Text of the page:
Histrionic personality disorder is one of a group of conditions called dramatic personality disorders. People with these disorders have intense, unstable emotions and distorted self-images. For people with histrionic personality disorder, their self-esteem depends on the approval of others and does not arise from a true feeling of self-worth. They have an overwhelming desire to be noticed, and often behave dramatically or inappropriately to get attention. The word histrionic means “dramatic or theatrical.”
This disorder is more common in women than in men and usually is evident by early adulthood.
The exact cause of histrionic personality disorder is not known, but many mental health professionals believe that both learned and inherited factors play a role in its development. For example, the tendency for histrionic personality disorder to run in families suggests that a genetic susceptibility for the disorder might be inherited. However, the child of a parent with this disorder might simply be repeating learned behavior. Other environmental factors that might be involved include a lack of criticism or punishment as a child, positive reinforcement that is given only when a child completes certain approved behaviors, and unpredictable attention given to a child by his or her parent(s), all leading to confusion about what types of behavior earn parental approval.
In many cases, people with histrionic personality disorder have good social skills; however, they tend to use these skills to manipulate others so that they can be the center of attention.
A person with this disorder might also:
If symptoms are present, the doctor will begin an evaluation by performing a complete medical history and physical examination. Although there are no laboratory tests to specifically diagnose personality disorders, the doctor might use various diagnostic tests to rule out physical illness as the cause of the symptoms.
If the doctor finds no physical reason for the symptoms, he or she might refer the person to a psychiatrist or psychologist, healthcare professionals who are specially trained to diagnose and treat mental illnesses. Psychiatrists and psychologists use specially designed interview and assessment tools to evaluate a person for a personality disorder.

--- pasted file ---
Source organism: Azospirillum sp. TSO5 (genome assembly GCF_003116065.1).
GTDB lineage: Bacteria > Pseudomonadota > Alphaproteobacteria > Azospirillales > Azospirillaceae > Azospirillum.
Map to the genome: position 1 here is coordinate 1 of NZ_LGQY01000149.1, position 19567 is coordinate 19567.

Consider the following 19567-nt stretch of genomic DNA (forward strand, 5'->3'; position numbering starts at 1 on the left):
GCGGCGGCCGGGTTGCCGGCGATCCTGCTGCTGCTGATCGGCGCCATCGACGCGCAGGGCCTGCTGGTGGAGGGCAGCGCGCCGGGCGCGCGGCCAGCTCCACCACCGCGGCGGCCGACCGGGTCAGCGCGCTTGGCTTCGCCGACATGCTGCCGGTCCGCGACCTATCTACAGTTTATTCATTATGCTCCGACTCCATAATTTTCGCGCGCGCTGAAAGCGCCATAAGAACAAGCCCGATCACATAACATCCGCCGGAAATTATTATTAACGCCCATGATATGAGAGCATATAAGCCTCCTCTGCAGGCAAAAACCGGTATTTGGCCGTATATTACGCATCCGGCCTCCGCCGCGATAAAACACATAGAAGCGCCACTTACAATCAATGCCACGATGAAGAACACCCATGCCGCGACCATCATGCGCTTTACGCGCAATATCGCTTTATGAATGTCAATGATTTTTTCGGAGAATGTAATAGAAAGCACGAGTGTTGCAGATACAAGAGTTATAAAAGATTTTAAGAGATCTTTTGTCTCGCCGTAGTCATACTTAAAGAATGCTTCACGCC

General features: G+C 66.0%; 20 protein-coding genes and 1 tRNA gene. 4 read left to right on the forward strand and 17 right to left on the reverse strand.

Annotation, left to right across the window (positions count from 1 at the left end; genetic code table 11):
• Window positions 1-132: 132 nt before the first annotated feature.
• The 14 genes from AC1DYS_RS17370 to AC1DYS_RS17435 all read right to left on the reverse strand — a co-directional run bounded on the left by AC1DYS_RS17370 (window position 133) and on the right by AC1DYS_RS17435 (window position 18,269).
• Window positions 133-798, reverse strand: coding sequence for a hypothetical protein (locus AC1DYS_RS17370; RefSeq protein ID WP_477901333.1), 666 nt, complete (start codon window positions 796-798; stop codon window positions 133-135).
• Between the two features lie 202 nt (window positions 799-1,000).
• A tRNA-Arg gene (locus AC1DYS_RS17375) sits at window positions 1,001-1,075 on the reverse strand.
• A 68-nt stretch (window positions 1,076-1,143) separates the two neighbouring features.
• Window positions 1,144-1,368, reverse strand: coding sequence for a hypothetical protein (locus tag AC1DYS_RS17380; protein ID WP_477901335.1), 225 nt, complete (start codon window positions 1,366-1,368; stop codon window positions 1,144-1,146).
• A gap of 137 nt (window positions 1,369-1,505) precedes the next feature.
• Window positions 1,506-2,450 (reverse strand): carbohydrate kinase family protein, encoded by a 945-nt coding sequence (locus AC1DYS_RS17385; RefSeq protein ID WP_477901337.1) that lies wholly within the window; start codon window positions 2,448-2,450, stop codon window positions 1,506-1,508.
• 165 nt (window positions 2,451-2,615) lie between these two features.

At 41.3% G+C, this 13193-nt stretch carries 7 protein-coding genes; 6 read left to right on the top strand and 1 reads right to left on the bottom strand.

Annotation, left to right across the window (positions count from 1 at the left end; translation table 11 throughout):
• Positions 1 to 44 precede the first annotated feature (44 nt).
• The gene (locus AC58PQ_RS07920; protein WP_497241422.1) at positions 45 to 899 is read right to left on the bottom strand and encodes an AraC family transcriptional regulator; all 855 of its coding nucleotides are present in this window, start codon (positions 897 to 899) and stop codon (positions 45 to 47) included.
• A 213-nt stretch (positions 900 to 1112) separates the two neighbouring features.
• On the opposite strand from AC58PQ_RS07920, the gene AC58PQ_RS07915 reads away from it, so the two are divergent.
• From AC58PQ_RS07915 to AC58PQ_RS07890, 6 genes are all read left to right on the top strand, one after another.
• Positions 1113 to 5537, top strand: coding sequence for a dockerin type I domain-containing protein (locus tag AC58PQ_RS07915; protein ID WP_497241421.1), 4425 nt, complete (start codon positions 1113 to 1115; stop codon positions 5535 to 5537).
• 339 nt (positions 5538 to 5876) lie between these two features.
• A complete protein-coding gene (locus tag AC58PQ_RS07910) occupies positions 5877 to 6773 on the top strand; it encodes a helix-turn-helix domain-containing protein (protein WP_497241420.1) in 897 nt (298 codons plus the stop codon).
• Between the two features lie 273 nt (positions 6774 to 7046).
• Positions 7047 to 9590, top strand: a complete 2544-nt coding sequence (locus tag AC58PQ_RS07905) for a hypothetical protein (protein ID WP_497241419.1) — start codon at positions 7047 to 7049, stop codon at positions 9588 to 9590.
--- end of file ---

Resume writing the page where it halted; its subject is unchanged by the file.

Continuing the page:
In general, people with histrionic personality disorder do not believe they need therapy. They also tend to exaggerate their feelings and to dislike routine, which makes following a treatment plan difficult. However, they might seek help if depression—possibly associated with a loss or a failed relationship—or another problem caused by their thinking and behavior causes them distress.
Psychotherapy (a type of counseling) is generally the treatment of choice for histrionic personality disorder. The goal of treatment is to help the individual uncover the motivations and fears associated with his or her thoughts and behavior, and to help the person learn to relate to others in a more positive way.
Histrionic personality disorder can affect a person’s social or romantic relationships, and how a person react to losses or failures. People with this disorder are also at higher risk than the general population to have depression.
Although prevention of the disorder might not be possible, treatment can allow a person who is prone to this disorder to learn more productive ways of dealing with situations.
Many people with this disorder are able to function well socially and at work. Those with severe cases, however, might experience significant problems in their daily lives.
Last reviewed by a Cleveland Clinic medical professional on 01/23/2018.